Of course the construction of a thermocouple can lead to differing measurements depending on way the thermocouple is made or mounted and how heat flows from the object being measured down (or up) the leads.

Extension wire is not always made from the same type of metals, or made to the same specifications, so the entire thermocouple assembly may show errors if the transition to extension leadwire is far from room temperature. The main reason for using different materials is to save money and allow the use of robust conductors, especially with precious metal thermocouple types (most commonly types S, R, B but gold has been used as well).

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To understand thermocouples there are three things you have to keep in mind:

  1. Thermocouples measure their own temperature. They do not measure air temperature, water temperature or anything else; they measure the temperature of the wire.
  2. Thermocouples do not measure absolute temperature, they measure differences in temperature or relative temperature. If you have a thermocouple based temperature gauge that gives an absolute reading another temperature reference is used also. (This is called cold junction compensation.)
  3. Thermocouple junctions are important and insignificant. The thermoelectric effect is a wire effect, the junctions are just where you change wires. There are people who are trying to make the junction as small as possible because they think that the thermocouple measures the temperature at the junction. thermocouples measure the temperature across the wire. It is not the thermal mass of the junction, but the thermal mass of the wire that is important.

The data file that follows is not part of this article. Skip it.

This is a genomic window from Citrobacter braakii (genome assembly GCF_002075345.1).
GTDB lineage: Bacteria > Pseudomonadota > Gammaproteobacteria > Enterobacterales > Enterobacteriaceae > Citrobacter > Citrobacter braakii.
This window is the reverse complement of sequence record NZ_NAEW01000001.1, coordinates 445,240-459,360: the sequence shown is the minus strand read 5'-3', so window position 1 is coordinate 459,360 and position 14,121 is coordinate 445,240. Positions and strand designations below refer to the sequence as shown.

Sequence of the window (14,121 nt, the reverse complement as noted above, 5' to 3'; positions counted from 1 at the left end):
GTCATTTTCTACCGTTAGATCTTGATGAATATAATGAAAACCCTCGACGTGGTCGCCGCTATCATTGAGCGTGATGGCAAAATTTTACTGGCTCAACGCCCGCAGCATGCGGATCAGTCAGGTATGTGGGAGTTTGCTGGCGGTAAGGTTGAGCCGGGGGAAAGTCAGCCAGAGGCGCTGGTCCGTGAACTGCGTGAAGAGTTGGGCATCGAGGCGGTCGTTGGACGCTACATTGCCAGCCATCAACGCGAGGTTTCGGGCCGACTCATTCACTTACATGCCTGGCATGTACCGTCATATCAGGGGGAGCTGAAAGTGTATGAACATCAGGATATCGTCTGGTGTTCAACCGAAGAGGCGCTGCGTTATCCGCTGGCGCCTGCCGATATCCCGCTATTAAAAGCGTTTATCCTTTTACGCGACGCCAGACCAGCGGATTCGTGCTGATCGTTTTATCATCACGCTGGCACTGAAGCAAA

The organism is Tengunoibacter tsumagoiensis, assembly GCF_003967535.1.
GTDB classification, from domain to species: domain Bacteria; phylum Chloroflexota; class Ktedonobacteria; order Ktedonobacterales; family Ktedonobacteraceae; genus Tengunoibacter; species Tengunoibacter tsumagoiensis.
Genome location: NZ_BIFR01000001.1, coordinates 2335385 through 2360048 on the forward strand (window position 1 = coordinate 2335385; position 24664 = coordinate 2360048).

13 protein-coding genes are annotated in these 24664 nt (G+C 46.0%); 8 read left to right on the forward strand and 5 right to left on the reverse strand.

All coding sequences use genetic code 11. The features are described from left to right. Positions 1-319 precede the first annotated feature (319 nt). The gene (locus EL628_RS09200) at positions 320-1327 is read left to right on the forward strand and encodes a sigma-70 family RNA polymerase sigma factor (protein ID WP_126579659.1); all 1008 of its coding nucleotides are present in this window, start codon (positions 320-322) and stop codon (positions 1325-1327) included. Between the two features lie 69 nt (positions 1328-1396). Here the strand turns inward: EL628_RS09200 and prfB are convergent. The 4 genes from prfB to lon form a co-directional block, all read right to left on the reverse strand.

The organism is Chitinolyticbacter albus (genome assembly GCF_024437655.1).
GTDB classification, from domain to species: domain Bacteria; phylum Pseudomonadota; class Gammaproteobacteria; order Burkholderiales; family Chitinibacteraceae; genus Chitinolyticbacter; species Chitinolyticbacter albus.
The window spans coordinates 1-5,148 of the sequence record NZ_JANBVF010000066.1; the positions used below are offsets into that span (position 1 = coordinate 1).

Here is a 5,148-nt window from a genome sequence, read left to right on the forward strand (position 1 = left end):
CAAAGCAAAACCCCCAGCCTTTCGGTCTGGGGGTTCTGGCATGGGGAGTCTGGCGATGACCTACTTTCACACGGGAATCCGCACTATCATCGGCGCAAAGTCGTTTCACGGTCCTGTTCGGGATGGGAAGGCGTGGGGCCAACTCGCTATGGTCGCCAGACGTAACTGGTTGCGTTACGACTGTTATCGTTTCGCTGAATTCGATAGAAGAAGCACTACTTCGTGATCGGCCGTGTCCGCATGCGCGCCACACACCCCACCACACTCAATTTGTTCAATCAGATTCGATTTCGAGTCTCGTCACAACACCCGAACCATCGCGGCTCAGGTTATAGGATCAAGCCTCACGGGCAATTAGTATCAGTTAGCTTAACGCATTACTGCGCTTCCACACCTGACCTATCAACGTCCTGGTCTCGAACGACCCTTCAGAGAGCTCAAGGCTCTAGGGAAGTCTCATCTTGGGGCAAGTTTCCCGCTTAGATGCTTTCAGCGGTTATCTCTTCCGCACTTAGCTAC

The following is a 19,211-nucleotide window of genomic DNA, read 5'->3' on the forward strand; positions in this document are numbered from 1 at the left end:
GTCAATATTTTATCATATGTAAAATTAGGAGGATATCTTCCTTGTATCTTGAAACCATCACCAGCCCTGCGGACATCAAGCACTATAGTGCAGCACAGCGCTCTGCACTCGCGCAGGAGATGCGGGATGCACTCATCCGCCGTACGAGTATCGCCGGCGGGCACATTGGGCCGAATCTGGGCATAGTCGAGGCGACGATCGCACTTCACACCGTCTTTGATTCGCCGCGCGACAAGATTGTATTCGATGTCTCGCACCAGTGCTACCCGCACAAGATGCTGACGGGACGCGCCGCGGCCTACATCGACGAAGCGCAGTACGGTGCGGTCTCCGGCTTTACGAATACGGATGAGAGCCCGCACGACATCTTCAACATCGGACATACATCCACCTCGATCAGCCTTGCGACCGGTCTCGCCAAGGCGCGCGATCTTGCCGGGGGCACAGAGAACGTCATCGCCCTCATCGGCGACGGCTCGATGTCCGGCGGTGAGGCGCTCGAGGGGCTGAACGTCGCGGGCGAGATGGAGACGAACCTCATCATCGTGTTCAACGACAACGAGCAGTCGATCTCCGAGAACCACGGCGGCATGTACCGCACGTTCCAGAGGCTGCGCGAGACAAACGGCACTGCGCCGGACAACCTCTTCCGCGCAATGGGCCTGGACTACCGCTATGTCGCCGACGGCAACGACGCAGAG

The most common source of variation in thermocouples is the wire (which results in changes of thermal mass and electrical resistance and in millivolt systems like thermocouples resistance is very significant). but many times significant source of differences in thermocouple readings is not the thermocouple, but the rest of the system. Common mode noise can be a problem as can rounding error. Wire length is almost never a source of error (assuming you are using thermocouple wire), but shielding, connectors and oxidation can all be problems, specifically hot junction oxidation (even on welded junctions) can lead to errors and is the most common reason to replace old thermocouples (Heat, dissimilar metals and current is a recipe for unwanted reactions.).